Navigation Links
Debt and income concerns deter medical students from primary care careers
Date:9/21/2012

September 21, 2012 (BRONX, NY) Primary care physicians America's front line healthcare practitioners are usually the first to diagnose illness, refer patients to specialists and coordinate care. Yet, despite that critical role, primary care physicians remain among the lowest paid of all doctors at a time when there's an acute primary care shortage.

A unique longitudinal study of medical students by researchers at Albert Einstein College of Medicine of Yeshiva University, the Brody School of Medicine at East Carolina University, and North Carolina State University shows how significantly both student debt and income expectations impact the decision of medical students to enter a high-paying specialty rather than primary care.

The study, published online on September 19 in Medical Education, surveyed more than 2,500 medical students attending either New York Medical College or the Brody School of Medicine. Over an 18-year period from 1992 to 2010, students were surveyed in their first and fourth years about the area of medicine they planned to enter, their anticipated debt upon graduation, the annual income they anticipated five years after completing residency, and the importance they placed on income in general.

The study indicates that medical students who anticipated high levels of debt upon graduation and placed a premium on high income were more likely to enter a high-paying medical specialty such as radiology, anesthesiology or dermatology than to enter primary care, which consists of internal medicine, pediatrics and family practice.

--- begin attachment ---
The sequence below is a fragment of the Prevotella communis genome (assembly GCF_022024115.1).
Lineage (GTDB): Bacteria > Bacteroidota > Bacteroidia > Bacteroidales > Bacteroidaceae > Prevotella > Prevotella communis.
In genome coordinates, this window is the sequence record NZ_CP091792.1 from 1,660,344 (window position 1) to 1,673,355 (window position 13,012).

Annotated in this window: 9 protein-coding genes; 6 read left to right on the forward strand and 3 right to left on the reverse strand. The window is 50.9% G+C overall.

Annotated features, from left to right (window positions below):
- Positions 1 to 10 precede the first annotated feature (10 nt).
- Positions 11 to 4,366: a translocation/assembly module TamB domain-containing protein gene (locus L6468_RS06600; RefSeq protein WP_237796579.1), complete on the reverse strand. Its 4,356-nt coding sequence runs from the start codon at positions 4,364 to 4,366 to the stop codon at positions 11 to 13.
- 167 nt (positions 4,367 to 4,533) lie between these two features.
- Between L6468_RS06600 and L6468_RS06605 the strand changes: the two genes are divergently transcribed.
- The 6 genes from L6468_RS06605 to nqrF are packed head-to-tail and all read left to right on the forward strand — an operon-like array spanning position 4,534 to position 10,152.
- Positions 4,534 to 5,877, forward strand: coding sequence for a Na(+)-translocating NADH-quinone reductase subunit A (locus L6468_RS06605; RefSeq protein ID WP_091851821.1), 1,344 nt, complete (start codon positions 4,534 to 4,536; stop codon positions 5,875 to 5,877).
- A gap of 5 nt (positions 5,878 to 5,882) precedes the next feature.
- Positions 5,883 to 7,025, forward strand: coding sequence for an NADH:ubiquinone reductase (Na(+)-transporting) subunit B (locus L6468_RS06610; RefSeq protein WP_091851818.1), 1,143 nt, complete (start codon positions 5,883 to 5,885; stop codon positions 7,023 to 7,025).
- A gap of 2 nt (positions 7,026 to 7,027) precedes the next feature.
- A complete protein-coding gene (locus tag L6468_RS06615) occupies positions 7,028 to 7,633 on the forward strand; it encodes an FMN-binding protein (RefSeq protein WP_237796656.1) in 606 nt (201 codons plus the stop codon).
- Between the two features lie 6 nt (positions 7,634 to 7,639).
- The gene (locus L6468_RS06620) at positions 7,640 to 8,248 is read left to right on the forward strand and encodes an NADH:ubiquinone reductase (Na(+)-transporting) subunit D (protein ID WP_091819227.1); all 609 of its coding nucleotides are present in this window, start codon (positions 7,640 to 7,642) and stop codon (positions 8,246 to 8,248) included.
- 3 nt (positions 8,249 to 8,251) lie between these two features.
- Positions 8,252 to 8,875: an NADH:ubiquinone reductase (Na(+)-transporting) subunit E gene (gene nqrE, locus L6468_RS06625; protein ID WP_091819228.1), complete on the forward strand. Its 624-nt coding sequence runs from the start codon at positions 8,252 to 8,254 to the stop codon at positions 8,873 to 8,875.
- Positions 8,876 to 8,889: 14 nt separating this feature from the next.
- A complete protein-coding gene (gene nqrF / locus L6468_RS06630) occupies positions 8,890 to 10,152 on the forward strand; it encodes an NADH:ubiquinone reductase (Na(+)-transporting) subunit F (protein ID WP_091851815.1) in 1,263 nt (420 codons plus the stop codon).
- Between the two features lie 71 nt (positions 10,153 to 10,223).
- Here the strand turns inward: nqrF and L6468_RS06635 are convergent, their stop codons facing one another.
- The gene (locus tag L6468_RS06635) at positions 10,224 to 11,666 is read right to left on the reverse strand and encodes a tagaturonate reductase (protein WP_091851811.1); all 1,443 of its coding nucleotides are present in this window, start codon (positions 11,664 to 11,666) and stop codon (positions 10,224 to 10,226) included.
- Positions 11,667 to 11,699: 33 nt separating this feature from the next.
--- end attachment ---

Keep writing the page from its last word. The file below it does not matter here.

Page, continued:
According to a 2010 Medical Group Management Association income survey, primary care physicians earned nearly $200,000 per year and those in 12 high-paying specialties selected by the researchers earned double that, with an average of just under $400,000 per year.

"The income gap between primary care and specialty physicians started growing in earnest in 1979, and now we're seeing the consequences of that ongoing trend," noted Martha Grayson, M.D., senior associate dean of medical education at Einstein and the study's lead author. (Dr. Grayson was at New York Medical College at the time of the study.)

Among those surveyed in the study, 30 percent of students who entered medical school intending to become a primary care physician switched their preference to a high-paying specialty by the time they graduated. Compared to classmates who didn't change their minds about entering primary care, the switching group placed a significantly higher value on income and expected a debt load that was 11 percent greater than those who ultimately chose a primary care career.

Based on an Association of American Medical Colleges survey of residents and fellows taken in 2010, 86 percent of medical students graduated with some education debt in 2010. The average debt was $158,000. Thirty percent of graduates had debt exceeding $200,000. "While the amount of debt medical students take on is well-known, there hasn't been much research to assess how students respond to this pressure," said Dr. Grayson.

The study suggests that measures should be explored to encourage primary care careers such as incentive pay, debt forgiveness, additional scholarships and higher reimbursement for primary care services, in order to meet the growing need.

The study's findings come as the Association of American Medical Colleges (AAMC) projects a shortage of 63,000 physicians by 2015, the vast majority of those in primary care.